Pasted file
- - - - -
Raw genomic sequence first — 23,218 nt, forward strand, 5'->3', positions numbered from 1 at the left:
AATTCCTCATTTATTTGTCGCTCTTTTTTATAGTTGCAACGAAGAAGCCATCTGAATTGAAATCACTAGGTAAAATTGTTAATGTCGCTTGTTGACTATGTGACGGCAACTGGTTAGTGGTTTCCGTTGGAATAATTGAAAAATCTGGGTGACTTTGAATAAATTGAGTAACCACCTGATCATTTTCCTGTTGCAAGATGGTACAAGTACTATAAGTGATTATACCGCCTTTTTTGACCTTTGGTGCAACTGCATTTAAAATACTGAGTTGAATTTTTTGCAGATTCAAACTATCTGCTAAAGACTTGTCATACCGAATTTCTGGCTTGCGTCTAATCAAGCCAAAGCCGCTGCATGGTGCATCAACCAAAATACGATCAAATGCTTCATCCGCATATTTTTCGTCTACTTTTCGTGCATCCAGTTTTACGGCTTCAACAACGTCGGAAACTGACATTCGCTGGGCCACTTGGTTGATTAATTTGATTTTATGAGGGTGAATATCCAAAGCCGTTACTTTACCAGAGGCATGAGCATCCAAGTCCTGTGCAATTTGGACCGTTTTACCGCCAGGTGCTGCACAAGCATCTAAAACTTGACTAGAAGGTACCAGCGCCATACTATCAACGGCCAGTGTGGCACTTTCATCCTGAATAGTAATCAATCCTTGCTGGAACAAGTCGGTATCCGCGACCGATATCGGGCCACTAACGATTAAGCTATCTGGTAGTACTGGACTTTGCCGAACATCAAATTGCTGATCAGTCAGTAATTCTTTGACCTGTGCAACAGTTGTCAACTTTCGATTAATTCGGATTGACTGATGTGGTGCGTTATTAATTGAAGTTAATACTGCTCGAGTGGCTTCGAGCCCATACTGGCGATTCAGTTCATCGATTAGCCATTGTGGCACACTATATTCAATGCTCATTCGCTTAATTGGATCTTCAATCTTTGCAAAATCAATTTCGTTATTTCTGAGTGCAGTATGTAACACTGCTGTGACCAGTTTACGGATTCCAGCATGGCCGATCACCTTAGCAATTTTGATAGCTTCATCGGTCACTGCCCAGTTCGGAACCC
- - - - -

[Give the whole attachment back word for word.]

Raw genomic sequence first — 23,218 nt, forward strand, 5'->3', positions numbered from 1 at the left:
AATTCCTCATTTATTTGTCGCTCTTTTTTATAGTTGCAACGAAGAAGCCATCTGAATTGAAATCACTAGGTAAAATTGTTAATGTCGCTTGTTGACTATGTGACGGCAACTGGTTAGTGGTTTCCGTTGGAATAATTGAAAAATCTGGGTGACTTTGAATAAATTGAGTAACCACCTGATCATTTTCCTGTTGCAAGATGGTACAAGTACTATAAGTGATTATACCGCCTTTTTTGACCTTTGGTGCAACTGCATTTAAAATACTGAGTTGAATTTTTTGCAGATTCAAACTATCTGCTAAAGACTTGTCATACCGAATTTCTGGCTTGCGTCTAATCAAGCCAAAGCCGCTGCATGGTGCATCAACCAAAATACGATCAAATGCTTCATCCGCATATTTTTCGTCTACTTTTCGTGCATCCAGTTTTACGGCTTCAACAACGTCGGAAACTGACATTCGCTGGGCCACTTGGTTGATTAATTTGATTTTATGAGGGTGAATATCCAAAGCCGTTACTTTACCAGAGGCATGAGCATCCAAGTCCTGTGCAATTTGGACCGTTTTACCGCCAGGTGCTGCACAAGCATCTAAAACTTGACTAGAAGGTACCAGCGCCATACTATCAACGGCCAGTGTGGCACTTTCATCCTGAATAGTAATCAATCCTTGCTGGAACAAGTCGGTATCCGCGACCGATATCGGGCCACTAACGATTAAGCTATCTGGTAGTACTGGACTTTGCCGAACATCAAATTGCTGATCAGTCAGTAATTCTTTGACCTGTGCAACAGTTGTCAACTTTCGATTAATTCGGATTGACTGATGTGGTGCGTTATTAATTGAAGTTAATACTGCTCGAGTGGCTTCGAGCCCATACTGGCGATTCAGTTCATCGATTAGCCATTGTGGCACACTATATTCAATGCTCATTCGCTTAATTGGATCTTCAATCTTTGCAAAATCAATTTCGTTATTTCTGAGTGCAGTATGTAACACTGCTGTGACCAGTTTACGGATTCCAGCATGGCCGATCACCTTAGCAATTTTGATAGCTTCATCGGTCACTGCCCAGTTCGGAACCC